DescriptionWhat makes HPC actually high-performing? Besides the (typically mentioned) large-scale computational problems and the resulting involvement of large-scale computing infrastructure, it is probably the pursuit of efficiency at all levels, in order to obtain the high performance desired. Here, both performance and efficiency can have completely different meanings: the classical complexity-driven one (O(N log N) being worse than O(N)); the node-level one (80% of the peak performance being considered as fabulous); the parallel / scalability one (going for a good exploitation of massively parallel systems); the energy-aware one (looking for "cool" algorithms to avoid the need for power stations); the communication-avoiding one (taking into account the relatively increasing communication cost – some say "Flops are free"); or an emphasis on time-to-solution (focusing on "when do I have the result?" – typically the crucial issue for those who want to get their problems solved, i.e. computed). While many of these points of view are rather mono-dimensional (e.g., 80% of the peak performance, definitely, is a nice technical result, but it just tells me that I use my weapon well – not at all whether I use the right weapon), the problem is multi-faceted, and it involves modeling, algorithmics, implementation, and other software issues. The resulting complexity implies that education has to be considered in a very fundamental way, too.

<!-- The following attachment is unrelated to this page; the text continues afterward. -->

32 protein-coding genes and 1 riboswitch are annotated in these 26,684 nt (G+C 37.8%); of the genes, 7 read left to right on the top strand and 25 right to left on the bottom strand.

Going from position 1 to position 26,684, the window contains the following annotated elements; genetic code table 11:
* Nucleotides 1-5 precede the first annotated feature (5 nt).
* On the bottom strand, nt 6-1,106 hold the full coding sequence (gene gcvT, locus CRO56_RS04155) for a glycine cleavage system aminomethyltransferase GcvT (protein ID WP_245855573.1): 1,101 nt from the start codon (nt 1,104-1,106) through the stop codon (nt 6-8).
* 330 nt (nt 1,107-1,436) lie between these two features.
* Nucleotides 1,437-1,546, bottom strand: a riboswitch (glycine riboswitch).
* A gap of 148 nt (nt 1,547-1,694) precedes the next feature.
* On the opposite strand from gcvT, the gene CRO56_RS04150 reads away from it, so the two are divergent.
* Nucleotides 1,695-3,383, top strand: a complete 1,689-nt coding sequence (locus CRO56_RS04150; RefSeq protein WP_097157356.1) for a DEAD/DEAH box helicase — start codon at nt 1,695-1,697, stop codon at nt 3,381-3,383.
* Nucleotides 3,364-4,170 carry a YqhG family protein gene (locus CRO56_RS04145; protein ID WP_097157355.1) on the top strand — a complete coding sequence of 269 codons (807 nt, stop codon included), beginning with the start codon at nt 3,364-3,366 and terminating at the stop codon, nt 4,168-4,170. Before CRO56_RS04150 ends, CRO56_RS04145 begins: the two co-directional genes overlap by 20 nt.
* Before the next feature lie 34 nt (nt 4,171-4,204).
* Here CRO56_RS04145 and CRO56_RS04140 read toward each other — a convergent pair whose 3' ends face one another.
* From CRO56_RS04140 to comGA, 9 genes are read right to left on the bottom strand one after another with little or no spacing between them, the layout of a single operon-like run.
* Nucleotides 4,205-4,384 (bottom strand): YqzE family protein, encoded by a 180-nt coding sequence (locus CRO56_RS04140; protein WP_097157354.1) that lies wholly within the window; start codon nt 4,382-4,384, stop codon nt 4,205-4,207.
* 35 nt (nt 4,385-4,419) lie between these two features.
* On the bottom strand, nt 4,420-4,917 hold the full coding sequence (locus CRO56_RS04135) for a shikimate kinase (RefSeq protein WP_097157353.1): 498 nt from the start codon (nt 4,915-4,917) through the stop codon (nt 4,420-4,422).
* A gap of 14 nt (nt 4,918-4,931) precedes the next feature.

The talk will start with a brief general discussion of performance and efficiency in the HPC context, then have a look at ongoing activities on software for exascale computing (with a focus on DFG's respective Priority Program SPPEXA including its multi-national dimension) as well as HPC education, and conclude with a few examples from our own research.